Sand And Foam

In 1926, Kahlil Gibran wrote a book titled Sand and Foam which is a collection of parables and aphorisms, in true Eastern style that draws on a world of kings, hermits, saints, slaves, deserts, animals that talk and wind that laughs.  Kahlil was a Lebanese poet who lived in the United States and he was also a writer and painter.  He wrote in his book “Half of what I say is meaningless, But I say it so that the other half may reach you”, which is very similar to the starting words used by John Lennon in a song that he wrote about his mother.  Also in this poem is a line, “When life does not find a singer to sing her heart she produces a philosopher to speak her mind” is the inspiration for John writing, “When I cannot sing my heart I can only speak my mind, Julia”.

Supposedly the name Yoko Ono means ‘ocean child’ in Japanese, with Yo meaning ocean and Ko meaning child.  Yoko is a variant of the more popular Japanese name Youko.  Her last name Ono means ‘small field’.  Yoko was born on February 18, 1933 in Tokyo into a wealthy aristocratic family.  Her father was a frustrated pianist who held degrees from Tokyo universities in mathematics and economics.  In 1935, he became head of a Japanese bank in San Francisco, two weeks before she was born, as a result he did not meet Yoko until she was two years old, since she stayed behind in Tokyo with her mother.  Her father gave her that name because during her first few years save for a picture on the wall she was an ocean child to him.  In the Lennon song Julia, John wrote “Julia, Julia, ocean child, calls me.”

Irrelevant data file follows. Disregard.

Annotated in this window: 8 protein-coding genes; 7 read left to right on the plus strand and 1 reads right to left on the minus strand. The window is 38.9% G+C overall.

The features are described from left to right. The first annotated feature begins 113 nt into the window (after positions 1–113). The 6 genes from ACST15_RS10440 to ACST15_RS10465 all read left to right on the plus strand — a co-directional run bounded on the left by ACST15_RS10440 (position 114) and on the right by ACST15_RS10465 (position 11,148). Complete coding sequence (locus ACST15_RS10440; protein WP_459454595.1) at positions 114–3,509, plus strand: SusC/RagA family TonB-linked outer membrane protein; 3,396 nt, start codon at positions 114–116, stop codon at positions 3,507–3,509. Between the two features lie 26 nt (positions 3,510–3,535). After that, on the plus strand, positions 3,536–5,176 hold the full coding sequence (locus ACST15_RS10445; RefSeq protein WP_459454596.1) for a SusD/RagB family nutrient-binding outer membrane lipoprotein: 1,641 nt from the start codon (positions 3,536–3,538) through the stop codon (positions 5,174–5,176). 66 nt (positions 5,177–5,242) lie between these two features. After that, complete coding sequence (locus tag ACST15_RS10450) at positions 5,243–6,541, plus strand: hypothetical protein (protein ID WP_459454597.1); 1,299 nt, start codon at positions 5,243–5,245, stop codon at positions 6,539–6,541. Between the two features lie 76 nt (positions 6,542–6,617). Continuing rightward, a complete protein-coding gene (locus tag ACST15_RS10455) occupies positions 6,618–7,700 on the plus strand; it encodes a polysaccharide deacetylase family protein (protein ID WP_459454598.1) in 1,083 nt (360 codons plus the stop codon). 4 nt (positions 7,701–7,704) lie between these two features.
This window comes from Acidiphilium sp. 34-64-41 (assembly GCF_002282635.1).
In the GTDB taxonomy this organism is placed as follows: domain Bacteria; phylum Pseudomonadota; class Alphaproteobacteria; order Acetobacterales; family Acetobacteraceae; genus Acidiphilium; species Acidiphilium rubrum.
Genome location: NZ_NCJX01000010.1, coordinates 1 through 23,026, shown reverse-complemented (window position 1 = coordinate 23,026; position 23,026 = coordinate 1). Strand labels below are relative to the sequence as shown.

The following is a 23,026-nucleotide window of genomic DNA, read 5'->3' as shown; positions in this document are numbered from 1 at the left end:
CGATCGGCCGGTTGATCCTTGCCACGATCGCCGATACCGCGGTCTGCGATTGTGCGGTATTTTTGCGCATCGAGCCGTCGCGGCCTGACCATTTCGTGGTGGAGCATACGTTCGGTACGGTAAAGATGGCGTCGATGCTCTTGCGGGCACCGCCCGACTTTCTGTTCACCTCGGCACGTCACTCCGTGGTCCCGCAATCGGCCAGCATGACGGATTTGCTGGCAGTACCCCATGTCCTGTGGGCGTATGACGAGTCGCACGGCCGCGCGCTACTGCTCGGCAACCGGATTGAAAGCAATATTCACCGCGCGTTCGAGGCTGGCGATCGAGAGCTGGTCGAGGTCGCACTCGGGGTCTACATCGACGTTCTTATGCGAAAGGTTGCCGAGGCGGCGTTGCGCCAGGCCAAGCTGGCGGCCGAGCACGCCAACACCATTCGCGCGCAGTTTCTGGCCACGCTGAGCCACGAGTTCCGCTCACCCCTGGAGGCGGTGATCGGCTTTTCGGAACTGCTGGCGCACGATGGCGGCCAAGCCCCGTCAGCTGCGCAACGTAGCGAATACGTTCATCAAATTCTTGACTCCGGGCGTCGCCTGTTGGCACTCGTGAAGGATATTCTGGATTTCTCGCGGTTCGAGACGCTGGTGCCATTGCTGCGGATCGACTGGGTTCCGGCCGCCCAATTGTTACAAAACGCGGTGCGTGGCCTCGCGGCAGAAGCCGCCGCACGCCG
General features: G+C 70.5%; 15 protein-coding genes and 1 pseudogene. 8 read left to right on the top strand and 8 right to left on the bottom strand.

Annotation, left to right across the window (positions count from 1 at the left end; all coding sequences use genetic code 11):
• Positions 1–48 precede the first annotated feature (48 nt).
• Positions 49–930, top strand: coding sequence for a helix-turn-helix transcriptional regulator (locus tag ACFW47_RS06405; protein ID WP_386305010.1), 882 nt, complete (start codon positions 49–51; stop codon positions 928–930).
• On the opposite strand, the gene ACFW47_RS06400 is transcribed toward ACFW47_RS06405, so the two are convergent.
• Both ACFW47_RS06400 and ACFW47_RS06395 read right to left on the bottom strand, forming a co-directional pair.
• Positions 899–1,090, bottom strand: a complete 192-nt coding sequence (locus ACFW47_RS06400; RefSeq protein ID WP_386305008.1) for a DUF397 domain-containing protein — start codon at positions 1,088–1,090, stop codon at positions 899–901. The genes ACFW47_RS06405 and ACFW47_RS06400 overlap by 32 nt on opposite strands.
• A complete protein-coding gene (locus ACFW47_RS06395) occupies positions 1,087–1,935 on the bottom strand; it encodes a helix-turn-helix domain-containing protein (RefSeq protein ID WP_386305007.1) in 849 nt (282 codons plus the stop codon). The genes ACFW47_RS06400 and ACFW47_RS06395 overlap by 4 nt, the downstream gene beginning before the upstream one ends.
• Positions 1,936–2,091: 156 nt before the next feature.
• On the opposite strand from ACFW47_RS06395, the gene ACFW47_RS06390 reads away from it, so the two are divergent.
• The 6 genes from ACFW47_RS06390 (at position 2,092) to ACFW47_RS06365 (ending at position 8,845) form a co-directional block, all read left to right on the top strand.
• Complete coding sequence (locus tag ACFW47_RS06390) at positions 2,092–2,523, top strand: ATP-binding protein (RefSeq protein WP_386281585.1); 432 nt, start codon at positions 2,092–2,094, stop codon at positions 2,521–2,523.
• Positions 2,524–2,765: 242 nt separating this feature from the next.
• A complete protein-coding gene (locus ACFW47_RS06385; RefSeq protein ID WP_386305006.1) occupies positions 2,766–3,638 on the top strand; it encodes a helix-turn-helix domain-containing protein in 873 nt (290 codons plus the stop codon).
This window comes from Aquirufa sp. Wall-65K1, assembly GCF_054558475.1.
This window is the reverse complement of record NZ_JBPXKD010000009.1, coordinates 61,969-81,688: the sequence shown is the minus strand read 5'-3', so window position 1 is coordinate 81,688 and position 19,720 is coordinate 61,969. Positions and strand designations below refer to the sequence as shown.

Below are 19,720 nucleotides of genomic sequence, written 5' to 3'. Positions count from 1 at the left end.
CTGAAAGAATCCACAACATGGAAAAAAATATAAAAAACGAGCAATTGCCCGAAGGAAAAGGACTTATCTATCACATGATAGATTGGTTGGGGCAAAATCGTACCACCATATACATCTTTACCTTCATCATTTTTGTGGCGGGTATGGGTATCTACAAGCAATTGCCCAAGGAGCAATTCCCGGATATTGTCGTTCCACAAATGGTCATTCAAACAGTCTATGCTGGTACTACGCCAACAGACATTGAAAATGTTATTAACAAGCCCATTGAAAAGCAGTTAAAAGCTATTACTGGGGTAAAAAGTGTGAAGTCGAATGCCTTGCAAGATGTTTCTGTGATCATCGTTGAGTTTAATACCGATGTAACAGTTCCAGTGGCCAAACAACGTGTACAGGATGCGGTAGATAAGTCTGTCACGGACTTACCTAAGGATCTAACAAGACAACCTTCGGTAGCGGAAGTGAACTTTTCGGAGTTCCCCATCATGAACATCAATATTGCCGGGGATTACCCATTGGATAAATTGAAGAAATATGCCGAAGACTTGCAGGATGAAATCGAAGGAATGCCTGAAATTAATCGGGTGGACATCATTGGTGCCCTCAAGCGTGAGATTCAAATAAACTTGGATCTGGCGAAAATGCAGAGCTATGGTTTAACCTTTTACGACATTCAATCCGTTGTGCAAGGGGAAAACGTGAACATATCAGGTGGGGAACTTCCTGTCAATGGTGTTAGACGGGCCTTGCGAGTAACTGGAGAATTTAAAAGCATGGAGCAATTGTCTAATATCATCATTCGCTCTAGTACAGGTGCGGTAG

Ono first met John Lennon on November 9, 1966, when he visited a preview of her exhibition at the Indica Gallery in London. He was taken with the positive, interactive nature of her work that featured a mix of word play and word paintings.  He especially cited a ladder leading up to a black canvas with a spyglass on a chain, which revealed the word “yes’ that was written on the ceiling.  They began an affair approximately 18 months later.  Lennon divorced his first wife, Cynthia who he had a son, Julian with, and married Ono on March 20, 1969.  During the recording of the Beatles White Album, John insisted that Yoko be present in the studio with him, as they wanting to be involved in each other’s lives as much as possible and this frustrated the other members of the group.

John’s mother Julia Lennon (1914-1958), was knocked down and killed by a car driven by an off-duty police officer when John was still only 17 years old.  John said that the song ‘Julia’ was written as a tribute to his mother Julia and that it was put together from a combination of imagery given to him by Yoko, blended with his mother’s name.  ‘Julia’ was written while John and the Beatles were in India, and while they were there, they wrote a lot of songs that later became part of the White Album.  The Beatles spent the spring of 1968 in Rishekesh, India studying and practicing Transcendental Meditation with the Maharishi Mahesh Yogi.  When Lennon was in India, one of the biggest revelations that he had was truly opening up (to himself) regarding the feelings he had for his mother, Julia.  During John’s stay in India, Yoko would send letters to him with phrases that ended up being an inspiration for this song.  Yoko wrote things like “I am a cloud.  Watch for me in the sky”, and other picturesque phrases that combined nature with human characteristics, such as “seashell eyes”, “silent cloud”, “windy smile” and “hair of floating sky” among others.

Julia is the only Beatles song that John Lennon played and sang unaccompanied on a Beatles track.  Donovan Leitch was also present in India and the Scottish musician taught Lennon the finger-picking guitar style featured in this song, known as ‘Travis-picking.  They spent some of their afternoons playing the acoustic guitars that they had all brought with them.  John was a good student and he wrote ‘Julia’ and ‘Dear Prudence’ based on what he learned from Donovan.